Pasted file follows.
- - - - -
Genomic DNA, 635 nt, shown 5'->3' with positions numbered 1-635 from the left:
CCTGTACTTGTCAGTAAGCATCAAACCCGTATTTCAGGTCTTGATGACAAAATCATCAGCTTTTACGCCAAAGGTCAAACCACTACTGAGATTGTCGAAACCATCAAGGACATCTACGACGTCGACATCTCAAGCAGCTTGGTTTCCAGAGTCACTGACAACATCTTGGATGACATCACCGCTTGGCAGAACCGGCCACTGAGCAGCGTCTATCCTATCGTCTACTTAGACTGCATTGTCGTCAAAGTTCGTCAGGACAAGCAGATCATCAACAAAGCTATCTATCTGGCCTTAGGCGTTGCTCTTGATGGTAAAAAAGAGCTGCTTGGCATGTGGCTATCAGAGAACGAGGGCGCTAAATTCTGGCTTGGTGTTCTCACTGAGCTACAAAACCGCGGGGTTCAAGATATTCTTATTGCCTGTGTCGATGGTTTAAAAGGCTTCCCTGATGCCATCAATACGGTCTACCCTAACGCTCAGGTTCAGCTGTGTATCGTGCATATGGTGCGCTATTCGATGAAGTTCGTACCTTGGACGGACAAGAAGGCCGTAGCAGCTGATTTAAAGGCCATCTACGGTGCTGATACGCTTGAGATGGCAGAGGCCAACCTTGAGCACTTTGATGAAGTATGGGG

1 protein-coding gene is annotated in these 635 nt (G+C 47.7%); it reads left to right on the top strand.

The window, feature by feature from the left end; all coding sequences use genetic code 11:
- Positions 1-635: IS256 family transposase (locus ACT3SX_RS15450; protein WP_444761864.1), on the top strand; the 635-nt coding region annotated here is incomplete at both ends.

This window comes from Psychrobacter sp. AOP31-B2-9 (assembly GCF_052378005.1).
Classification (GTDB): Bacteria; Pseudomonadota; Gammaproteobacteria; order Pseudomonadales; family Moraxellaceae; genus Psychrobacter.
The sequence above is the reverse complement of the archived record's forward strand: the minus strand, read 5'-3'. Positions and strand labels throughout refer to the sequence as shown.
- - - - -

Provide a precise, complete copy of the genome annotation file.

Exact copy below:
Genomic DNA, 635 nt, shown 5'->3' with positions numbered 1-635 from the left:
CCTGTACTTGTCAGTAAGCATCAAACCCGTATTTCAGGTCTTGATGACAAAATCATCAGCTTTTACGCCAAAGGTCAAACCACTACTGAGATTGTCGAAACCATCAAGGACATCTACGACGTCGACATCTCAAGCAGCTTGGTTTCCAGAGTCACTGACAACATCTTGGATGACATCACCGCTTGGCAGAACCGGCCACTGAGCAGCGTCTATCCTATCGTCTACTTAGACTGCATTGTCGTCAAAGTTCGTCAGGACAAGCAGATCATCAACAAAGCTATCTATCTGGCCTTAGGCGTTGCTCTTGATGGTAAAAAAGAGCTGCTTGGCATGTGGCTATCAGAGAACGAGGGCGCTAAATTCTGGCTTGGTGTTCTCACTGAGCTACAAAACCGCGGGGTTCAAGATATTCTTATTGCCTGTGTCGATGGTTTAAAAGGCTTCCCTGATGCCATCAATACGGTCTACCCTAACGCTCAGGTTCAGCTGTGTATCGTGCATATGGTGCGCTATTCGATGAAGTTCGTACCTTGGACGGACAAGAAGGCCGTAGCAGCTGATTTAAAGGCCATCTACGGTGCTGATACGCTTGAGATGGCAGAGGCCAACCTTGAGCACTTTGATGAAGTATGGGG

1 protein-coding gene is annotated in these 635 nt (G+C 47.7%); it reads left to right on the top strand.

The window, feature by feature from the left end; all coding sequences use genetic code 11:
- Positions 1-635: IS256 family transposase (locus ACT3SX_RS15450; protein WP_444761864.1), on the top strand; the 635-nt coding region annotated here is incomplete at both ends.

This window comes from Psychrobacter sp. AOP31-B2-9 (assembly GCF_052378005.1).
Classification (GTDB): Bacteria; Pseudomonadota; Gammaproteobacteria; order Pseudomonadales; family Moraxellaceae; genus Psychrobacter.
The sequence above is the reverse complement of the archived record's forward strand: the minus strand, read 5'-3'. Positions and strand labels throughout refer to the sequence as shown.